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CONTEMPORARY JUVENILE NOTES & DRAWINGS
[Bound with:] CATO (Marcus Porcius)
Contenta in hoc opere sunt haec. Catonis praecepta moralia recognita atque interpretata ab Erasmo Roterdamo. Mimi Publiani. Septem sapientum illustres sententie. Institutio hominis Christiani versibus hexametris. Per Erasmum Roterodamum. Isocratis Parenesis ad Demoniacum [sic] Rudolpho Agricola interprete, recognita per Martinum Dorpium. Epicteti Stoici Enchiridion [in the Latin translation of Poliziano] Plutarchi libellus de odio & inuidia [in an anonymous Latin version]. [with Horace Ode iii.3 ‘Iustum et tenacem propositi virum’, and Ausonius Ecl. II [=Green 19] ‘Ex Graeco Pythagoricum de ambiguitate eligendae vitae’].
Four-piece woodcut borders to titles of both works, printer's device on final leaf of first work.
2 works in one volume. 4to (202 x 141mm). , LVII, ff; ff. Contemporary blind-stamped half leather spine with old wooden boards (recased).
(Strasbourg, Matthias Schürer, April 1515 & March 1516).
A charming copy of two scarce Erasmian school books, annotated with notes and drawings by a young contemporary reader from the noble Tannberger family.
Both works were published in close succession by Erasmus' favoured Strasbourg publisher Matthias Schürer. The first is his hugely influential and long lasting work, the Adagia. The textual history is complicated as the collection of proverbs was constantly being expanded from the moment Erasmus had first put down his pen for the original edition, and eventually instead of ‘Adagiorum collectanea’ they became ‘Adagiorum chiliades’, but editions of both continued to be printed for decades to come.
The second work is an interesting grouping of moral school texts, some of them in verse (plus the ‘Ad Demonicum’) here printed to allow interlinear glossing. Assembled as a group the volume was first published by Thierry Martens in Louvain in 1514 and in October 1515 Schürer published a revised edition (of which Erasmus presented a copy to Oecolampadius) which is here reprinted (see Allen’s introductory note to Ep. 298). The preface, dated 1 August 1514, is addressed to John de Neve at Louvain and Erasmus while acknowledging that the ‘dicta’ are probably not by Cato, remarks that they are worthy of him. Elsewhere similarly he rebuts those who accuse him of wasting his time over trifles, and of his poetic ‘Institutio’ tells us that he has recast it in a clear rather than an elaborate set of verses from a prose work in English by John Colet (of which the earliest edition in English is STC5547 of 1534).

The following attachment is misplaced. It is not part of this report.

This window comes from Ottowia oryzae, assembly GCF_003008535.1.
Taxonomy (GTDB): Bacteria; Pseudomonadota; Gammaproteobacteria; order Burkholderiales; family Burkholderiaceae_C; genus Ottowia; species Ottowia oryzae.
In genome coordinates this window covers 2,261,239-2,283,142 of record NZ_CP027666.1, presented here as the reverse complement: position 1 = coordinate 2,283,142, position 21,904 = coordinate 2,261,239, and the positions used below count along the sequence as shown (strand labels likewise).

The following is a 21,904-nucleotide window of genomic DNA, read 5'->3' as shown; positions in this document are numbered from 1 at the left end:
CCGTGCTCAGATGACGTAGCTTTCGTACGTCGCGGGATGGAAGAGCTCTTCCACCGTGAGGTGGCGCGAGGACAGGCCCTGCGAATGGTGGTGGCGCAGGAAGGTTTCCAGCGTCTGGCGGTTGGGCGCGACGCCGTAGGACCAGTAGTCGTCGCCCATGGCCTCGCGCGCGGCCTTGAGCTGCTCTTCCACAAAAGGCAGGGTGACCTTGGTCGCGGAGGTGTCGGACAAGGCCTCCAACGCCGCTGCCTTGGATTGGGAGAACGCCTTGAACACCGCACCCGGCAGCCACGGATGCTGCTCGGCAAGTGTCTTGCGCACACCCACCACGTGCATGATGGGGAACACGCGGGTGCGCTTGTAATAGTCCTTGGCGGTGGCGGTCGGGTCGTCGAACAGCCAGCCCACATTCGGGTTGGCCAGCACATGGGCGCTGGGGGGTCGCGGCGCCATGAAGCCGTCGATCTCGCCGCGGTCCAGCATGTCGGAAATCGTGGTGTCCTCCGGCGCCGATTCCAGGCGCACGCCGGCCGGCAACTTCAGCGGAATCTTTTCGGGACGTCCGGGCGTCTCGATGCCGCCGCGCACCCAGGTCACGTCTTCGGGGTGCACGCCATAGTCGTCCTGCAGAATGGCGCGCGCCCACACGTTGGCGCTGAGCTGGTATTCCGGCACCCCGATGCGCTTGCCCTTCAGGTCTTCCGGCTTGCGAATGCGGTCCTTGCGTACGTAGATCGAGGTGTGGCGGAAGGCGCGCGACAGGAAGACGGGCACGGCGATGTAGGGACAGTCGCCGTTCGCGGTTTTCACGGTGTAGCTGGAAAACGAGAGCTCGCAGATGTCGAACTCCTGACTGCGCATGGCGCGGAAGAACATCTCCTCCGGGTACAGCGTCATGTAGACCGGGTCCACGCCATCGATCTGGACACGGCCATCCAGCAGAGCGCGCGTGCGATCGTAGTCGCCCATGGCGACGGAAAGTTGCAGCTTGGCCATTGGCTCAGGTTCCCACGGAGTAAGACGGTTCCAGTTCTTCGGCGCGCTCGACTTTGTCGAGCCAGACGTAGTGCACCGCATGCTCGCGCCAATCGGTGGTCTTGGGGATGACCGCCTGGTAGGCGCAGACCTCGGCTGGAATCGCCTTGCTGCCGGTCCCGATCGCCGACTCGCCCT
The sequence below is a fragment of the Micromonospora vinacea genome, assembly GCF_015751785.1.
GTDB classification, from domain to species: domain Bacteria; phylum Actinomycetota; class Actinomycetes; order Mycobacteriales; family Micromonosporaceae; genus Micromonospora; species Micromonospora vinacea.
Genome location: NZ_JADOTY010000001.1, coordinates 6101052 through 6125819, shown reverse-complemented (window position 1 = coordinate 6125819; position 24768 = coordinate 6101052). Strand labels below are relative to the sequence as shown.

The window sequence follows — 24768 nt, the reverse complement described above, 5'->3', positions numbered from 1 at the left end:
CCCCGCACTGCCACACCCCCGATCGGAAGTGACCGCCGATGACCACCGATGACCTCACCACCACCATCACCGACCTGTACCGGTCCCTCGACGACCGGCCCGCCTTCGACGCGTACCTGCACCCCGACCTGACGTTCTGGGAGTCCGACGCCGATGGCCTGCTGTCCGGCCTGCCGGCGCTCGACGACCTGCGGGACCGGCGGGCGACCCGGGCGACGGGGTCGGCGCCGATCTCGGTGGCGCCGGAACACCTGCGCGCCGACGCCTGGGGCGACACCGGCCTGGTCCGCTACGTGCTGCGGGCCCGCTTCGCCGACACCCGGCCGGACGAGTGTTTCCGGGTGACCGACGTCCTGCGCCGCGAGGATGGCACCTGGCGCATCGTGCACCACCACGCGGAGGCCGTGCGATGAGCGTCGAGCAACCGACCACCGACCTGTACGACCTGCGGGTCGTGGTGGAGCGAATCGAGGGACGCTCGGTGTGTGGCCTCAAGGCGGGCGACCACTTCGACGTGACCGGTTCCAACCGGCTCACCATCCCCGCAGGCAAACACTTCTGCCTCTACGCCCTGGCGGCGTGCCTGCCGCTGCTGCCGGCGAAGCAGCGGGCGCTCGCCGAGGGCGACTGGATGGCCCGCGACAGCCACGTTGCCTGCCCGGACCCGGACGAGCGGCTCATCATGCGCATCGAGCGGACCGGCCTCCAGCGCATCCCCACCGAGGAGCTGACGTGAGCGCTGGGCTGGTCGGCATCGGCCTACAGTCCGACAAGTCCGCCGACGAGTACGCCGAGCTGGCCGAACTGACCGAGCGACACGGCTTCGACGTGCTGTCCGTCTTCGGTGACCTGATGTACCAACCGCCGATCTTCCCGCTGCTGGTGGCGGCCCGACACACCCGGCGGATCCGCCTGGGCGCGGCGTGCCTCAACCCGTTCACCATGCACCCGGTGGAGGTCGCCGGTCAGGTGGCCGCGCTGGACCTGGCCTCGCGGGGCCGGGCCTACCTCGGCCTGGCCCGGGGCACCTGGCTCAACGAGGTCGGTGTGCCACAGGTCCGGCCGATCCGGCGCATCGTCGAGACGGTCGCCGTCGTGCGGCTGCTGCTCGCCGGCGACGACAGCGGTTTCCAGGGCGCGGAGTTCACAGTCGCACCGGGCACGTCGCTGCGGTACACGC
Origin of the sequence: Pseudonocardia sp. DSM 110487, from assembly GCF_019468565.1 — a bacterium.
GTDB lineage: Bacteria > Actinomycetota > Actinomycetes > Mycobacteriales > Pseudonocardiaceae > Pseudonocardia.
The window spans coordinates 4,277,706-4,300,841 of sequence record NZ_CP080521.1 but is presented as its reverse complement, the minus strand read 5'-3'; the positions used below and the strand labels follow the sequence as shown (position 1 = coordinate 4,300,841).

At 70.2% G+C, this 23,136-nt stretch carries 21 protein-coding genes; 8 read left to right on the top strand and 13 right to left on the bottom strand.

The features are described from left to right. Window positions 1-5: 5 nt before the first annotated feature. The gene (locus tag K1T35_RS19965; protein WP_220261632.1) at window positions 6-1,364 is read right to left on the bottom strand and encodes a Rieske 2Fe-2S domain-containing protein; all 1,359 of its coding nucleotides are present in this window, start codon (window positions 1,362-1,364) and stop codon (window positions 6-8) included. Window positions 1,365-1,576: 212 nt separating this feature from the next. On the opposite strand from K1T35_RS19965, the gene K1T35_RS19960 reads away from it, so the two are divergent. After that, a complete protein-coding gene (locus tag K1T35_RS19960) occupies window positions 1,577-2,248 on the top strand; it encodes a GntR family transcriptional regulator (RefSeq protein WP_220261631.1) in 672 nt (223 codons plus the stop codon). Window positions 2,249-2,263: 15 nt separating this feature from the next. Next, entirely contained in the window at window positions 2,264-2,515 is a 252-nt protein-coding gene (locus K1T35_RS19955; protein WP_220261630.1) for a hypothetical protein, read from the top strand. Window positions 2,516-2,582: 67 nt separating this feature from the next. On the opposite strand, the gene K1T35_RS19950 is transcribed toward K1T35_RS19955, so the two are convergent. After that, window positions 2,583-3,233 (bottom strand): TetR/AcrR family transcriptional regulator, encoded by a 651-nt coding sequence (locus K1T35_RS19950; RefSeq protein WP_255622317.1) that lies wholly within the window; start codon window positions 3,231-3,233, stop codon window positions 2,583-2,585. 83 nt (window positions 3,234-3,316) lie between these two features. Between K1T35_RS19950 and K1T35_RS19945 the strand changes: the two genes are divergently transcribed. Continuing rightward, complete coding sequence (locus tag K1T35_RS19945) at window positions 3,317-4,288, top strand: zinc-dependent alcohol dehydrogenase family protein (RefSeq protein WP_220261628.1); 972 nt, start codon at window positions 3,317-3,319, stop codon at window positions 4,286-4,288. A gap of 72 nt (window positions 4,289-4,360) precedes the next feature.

A very early owner, likely the young schoolboy Burchard von Tannberger (see below) has left many notes in the margins of the Adagia as far as f. xxvii, and in the second work, in brown and red ink. A personal motto "Fors Fiat" (‘fuat’; Let there be luck) has been filled in the blank cartouches on the titles of both works, as well as drawn into a banderole on the pastedown. As befits a juvenile reader, other doodles include numerous armorial designs, animals, birds, a serpent, faces, a spear, sword, goblets, chalice, lyre, a boot, hat, shears, an organ, a beetle, a fish, a backgammon or similar game board, dice, scales, and manicules which adorn the page edges, alongside notes.
Provenance: [Burchard von Tannberger?] (inscription dated 23 May 1517 with Tannberger arms (a pine tree) drawn in various margins throughout and on verso of final leaf, there found with proverb ‘Non nasci aut natum cito morte potiri optimum.’ This well-known trope is possibly a reference to the death in early 1517 of his father Heinrich Freiherr von Tannberger. We don’t know the year of his birth, but Burchard died in about 1560. Interestingly, another sammelband of school texts once belonging to Burchard, also annotated, is now in the John Rylands Library (previously EP Goldschmidt cat. 138, no. 2), including a work by Georg Hauer Puerilia Grammatices, Augsburg, 1514 (JRL R129609.1) which is dedicated to Wolfgang Tannberger (1471-1531), canon of Freising and Passau, and from 1499 councilor of Duke George the Rich of Bavaria-Landshut. He must surely have been an uncle or other relation of Burchard.
There is a later very faded name on the first title-page, "Ex libris Jacob ??"
VD16 E 1916. Bezzel 54. II: VD16 C 1595. Bezzel 312..
Stock Code: 247438